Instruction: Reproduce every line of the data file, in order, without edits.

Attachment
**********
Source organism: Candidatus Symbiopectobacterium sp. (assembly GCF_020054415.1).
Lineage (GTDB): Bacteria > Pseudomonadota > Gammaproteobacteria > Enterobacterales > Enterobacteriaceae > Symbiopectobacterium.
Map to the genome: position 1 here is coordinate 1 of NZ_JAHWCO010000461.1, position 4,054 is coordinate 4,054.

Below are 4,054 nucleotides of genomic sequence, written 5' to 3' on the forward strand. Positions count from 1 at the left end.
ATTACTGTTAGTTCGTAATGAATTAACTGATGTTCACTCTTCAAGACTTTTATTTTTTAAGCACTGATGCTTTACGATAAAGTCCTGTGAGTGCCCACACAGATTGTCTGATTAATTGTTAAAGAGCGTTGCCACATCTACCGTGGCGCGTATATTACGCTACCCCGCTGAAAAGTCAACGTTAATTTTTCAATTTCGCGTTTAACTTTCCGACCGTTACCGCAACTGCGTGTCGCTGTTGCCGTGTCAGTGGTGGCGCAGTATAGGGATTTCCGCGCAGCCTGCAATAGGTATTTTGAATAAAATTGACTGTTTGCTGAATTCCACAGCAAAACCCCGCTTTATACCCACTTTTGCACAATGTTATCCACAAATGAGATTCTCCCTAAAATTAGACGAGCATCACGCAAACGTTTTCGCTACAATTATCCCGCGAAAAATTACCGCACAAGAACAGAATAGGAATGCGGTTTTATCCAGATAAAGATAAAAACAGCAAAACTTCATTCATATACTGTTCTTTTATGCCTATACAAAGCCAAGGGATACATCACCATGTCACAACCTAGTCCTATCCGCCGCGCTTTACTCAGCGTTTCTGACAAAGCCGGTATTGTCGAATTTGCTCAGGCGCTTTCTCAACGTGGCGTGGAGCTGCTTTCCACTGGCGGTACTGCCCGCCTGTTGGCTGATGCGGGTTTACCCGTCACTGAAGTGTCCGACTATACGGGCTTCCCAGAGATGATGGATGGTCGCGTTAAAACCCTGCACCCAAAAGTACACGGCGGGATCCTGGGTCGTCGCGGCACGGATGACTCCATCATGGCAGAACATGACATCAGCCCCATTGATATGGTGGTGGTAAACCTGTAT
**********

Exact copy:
Source organism: Candidatus Symbiopectobacterium sp. (assembly GCF_020054415.1).
Lineage (GTDB): Bacteria > Pseudomonadota > Gammaproteobacteria > Enterobacterales > Enterobacteriaceae > Symbiopectobacterium.
Map to the genome: position 1 here is coordinate 1 of NZ_JAHWCO010000461.1, position 4,054 is coordinate 4,054.

Below are 4,054 nucleotides of genomic sequence, written 5' to 3' on the forward strand. Positions count from 1 at the left end.
ATTACTGTTAGTTCGTAATGAATTAACTGATGTTCACTCTTCAAGACTTTTATTTTTTAAGCACTGATGCTTTACGATAAAGTCCTGTGAGTGCCCACACAGATTGTCTGATTAATTGTTAAAGAGCGTTGCCACATCTACCGTGGCGCGTATATTACGCTACCCCGCTGAAAAGTCAACGTTAATTTTTCAATTTCGCGTTTAACTTTCCGACCGTTACCGCAACTGCGTGTCGCTGTTGCCGTGTCAGTGGTGGCGCAGTATAGGGATTTCCGCGCAGCCTGCAATAGGTATTTTGAATAAAATTGACTGTTTGCTGAATTCCACAGCAAAACCCCGCTTTATACCCACTTTTGCACAATGTTATCCACAAATGAGATTCTCCCTAAAATTAGACGAGCATCACGCAAACGTTTTCGCTACAATTATCCCGCGAAAAATTACCGCACAAGAACAGAATAGGAATGCGGTTTTATCCAGATAAAGATAAAAACAGCAAAACTTCATTCATATACTGTTCTTTTATGCCTATACAAAGCCAAGGGATACATCACCATGTCACAACCTAGTCCTATCCGCCGCGCTTTACTCAGCGTTTCTGACAAAGCCGGTATTGTCGAATTTGCTCAGGCGCTTTCTCAACGTGGCGTGGAGCTGCTTTCCACTGGCGGTACTGCCCGCCTGTTGGCTGATGCGGGTTTACCCGTCACTGAAGTGTCCGACTATACGGGCTTCCCAGAGATGATGGATGGTCGCGTTAAAACCCTGCACCCAAAAGTACACGGCGGGATCCTGGGTCGTCGCGGCACGGATGACTCCATCATGGCAGAACATGACATCAGCCCCATTGATATGGTGGTGGTAAACCTGTAT